If you’ve read my story, you’ll know how much learning how to program has changed my life. I’ve gone from working at a passionless job to working at one of the most competitive tech companies in the world doing something I greatly enjoy. If you’ve also been thinking about learning how to program, I’d like to devote a few posts to get you started.

Today’s post is about selecting your first programming language to learn. Selecting languages and frameworks can always be a bit of a holy war, so I’ll stress that this is a personal choice and these recommendations are based on my opinions and area of expertise, which is web development. If you’re interested in mobile app development, games, systems programming, or something else, this post won’t be nearly as useful to you.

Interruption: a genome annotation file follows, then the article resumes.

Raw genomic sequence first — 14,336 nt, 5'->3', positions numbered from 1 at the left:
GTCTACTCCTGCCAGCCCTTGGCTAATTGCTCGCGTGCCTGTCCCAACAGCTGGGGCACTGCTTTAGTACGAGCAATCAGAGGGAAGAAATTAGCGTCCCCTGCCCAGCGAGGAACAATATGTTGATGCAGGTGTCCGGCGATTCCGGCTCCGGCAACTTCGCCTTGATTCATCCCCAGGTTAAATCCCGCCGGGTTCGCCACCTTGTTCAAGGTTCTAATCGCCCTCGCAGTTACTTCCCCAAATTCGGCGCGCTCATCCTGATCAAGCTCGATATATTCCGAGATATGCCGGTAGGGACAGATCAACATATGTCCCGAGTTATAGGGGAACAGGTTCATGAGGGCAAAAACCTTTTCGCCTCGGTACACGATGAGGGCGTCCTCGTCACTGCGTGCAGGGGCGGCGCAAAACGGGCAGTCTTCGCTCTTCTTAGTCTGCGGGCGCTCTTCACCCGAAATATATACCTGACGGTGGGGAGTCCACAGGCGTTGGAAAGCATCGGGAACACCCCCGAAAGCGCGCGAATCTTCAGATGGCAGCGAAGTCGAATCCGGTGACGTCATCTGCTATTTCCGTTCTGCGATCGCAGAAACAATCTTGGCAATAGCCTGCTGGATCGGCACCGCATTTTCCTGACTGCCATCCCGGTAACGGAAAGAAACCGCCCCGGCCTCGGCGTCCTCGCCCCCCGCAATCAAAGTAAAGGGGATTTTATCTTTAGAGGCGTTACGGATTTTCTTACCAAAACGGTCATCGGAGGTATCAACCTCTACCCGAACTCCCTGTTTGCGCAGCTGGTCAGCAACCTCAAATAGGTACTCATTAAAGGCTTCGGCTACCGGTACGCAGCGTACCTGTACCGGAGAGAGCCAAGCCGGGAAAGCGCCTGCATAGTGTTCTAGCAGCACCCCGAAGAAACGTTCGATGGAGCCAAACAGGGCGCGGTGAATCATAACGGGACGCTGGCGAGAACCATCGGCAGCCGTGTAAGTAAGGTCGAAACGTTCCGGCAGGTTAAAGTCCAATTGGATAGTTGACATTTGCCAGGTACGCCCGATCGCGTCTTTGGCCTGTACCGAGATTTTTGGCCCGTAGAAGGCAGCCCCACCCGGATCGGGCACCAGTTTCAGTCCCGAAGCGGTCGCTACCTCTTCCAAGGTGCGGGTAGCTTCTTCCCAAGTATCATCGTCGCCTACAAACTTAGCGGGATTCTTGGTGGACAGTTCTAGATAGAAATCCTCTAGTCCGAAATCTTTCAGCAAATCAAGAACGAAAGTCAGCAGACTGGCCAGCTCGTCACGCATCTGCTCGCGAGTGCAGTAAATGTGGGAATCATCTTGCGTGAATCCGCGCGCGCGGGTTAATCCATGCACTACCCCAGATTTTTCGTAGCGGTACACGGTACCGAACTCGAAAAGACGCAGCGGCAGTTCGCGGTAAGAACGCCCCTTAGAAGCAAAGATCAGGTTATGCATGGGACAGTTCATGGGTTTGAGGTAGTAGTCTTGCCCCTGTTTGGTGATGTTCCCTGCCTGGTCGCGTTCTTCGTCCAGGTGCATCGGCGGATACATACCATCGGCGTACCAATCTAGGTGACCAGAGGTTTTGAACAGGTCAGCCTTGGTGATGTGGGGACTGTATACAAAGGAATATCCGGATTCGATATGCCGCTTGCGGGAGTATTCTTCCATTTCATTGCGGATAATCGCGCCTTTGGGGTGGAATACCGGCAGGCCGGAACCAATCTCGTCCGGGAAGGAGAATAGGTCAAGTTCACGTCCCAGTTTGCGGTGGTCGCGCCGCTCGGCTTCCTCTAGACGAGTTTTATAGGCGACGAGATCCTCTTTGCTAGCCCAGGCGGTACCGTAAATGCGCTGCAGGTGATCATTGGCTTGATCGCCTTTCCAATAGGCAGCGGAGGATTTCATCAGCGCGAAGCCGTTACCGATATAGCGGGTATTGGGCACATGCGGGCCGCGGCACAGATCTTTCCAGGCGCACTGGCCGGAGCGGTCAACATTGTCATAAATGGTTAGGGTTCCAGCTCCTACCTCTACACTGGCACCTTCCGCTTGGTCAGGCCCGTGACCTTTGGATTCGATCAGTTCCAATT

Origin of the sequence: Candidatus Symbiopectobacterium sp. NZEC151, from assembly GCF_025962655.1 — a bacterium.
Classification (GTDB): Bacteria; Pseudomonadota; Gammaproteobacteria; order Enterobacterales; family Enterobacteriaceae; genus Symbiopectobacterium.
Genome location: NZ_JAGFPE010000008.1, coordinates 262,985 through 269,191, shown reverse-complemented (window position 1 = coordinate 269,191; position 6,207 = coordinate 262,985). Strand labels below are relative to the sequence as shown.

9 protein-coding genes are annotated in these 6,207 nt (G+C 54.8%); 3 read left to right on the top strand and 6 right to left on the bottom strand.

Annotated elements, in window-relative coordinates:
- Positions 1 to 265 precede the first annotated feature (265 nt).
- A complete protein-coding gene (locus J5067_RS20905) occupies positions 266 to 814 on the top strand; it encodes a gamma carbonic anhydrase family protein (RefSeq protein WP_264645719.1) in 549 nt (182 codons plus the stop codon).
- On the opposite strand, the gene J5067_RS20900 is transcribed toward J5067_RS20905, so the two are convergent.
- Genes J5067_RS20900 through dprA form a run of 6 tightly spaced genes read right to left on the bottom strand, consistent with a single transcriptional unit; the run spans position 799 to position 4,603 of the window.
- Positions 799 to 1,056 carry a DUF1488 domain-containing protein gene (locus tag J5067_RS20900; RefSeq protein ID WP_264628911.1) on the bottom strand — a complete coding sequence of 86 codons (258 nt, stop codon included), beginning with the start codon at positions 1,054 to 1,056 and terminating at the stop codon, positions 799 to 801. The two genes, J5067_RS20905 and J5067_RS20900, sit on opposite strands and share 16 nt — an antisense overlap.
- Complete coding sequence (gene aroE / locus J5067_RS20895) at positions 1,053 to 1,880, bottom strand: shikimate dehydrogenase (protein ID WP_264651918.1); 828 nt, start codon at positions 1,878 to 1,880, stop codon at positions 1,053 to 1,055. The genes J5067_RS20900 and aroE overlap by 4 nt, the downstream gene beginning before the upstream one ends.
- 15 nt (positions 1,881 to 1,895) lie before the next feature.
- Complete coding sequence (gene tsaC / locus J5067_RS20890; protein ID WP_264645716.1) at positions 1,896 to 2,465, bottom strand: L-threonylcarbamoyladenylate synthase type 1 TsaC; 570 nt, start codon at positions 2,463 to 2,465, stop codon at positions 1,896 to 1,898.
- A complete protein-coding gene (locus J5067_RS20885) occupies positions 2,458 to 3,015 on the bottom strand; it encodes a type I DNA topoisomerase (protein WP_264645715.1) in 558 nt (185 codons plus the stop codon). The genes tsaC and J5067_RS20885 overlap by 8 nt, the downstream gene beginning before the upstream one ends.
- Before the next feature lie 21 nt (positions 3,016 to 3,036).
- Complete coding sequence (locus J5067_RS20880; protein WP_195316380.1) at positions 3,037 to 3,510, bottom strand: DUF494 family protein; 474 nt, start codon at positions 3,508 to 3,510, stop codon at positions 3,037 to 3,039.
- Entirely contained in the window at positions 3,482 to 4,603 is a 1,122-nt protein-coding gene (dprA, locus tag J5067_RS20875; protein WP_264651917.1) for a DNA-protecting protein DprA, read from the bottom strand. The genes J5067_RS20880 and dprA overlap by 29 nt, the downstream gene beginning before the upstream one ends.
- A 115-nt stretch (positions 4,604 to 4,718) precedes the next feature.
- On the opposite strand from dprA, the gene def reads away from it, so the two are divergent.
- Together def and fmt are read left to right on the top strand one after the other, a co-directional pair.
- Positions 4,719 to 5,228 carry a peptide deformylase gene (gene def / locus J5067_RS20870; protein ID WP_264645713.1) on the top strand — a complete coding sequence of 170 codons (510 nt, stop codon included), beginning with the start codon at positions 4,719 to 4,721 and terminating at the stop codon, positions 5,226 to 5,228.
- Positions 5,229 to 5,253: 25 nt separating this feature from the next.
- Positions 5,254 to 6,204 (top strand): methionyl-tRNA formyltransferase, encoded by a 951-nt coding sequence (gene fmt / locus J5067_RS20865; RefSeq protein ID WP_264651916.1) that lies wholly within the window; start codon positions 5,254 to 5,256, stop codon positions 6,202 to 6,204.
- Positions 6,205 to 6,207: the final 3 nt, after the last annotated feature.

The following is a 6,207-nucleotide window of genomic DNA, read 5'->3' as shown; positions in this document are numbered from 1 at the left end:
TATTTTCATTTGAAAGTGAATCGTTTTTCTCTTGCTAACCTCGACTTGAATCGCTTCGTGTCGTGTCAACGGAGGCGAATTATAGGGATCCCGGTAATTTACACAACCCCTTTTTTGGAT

So here’s the thing about choosing a language:

It’s really not a big deal

It honestly doesn’t really matter which language you choose to start, so you shouldn’t feel the need to hem and haw about it too much. A large majority of concepts that you learn are going to be applicable to other languages. Languages are also constantly evolving, so even the more specific features of one language may wind up making their way into another language in the future as well. That being said, you still have to pick one, so it’s good to get at least a little guidance on how to do so.

Factors to consider

I’ll elaborate more on all of these in the below section when I start talking about the languages, but here’s what I look for when I evaluate a language:

  1. Tools — You shouldn’t have to reinvent the wheel when you’re writing code. You’ll want to choose a language that offers well-tested tools, libraries, and frameworks that people are using on other live sites.
  2. Community — Somewhat related to the above, if no one is using it, no one will be releasing new tools or updating the old ones. Having a strong community also means people to answer your questions on StackOverflow or other Q&A sites.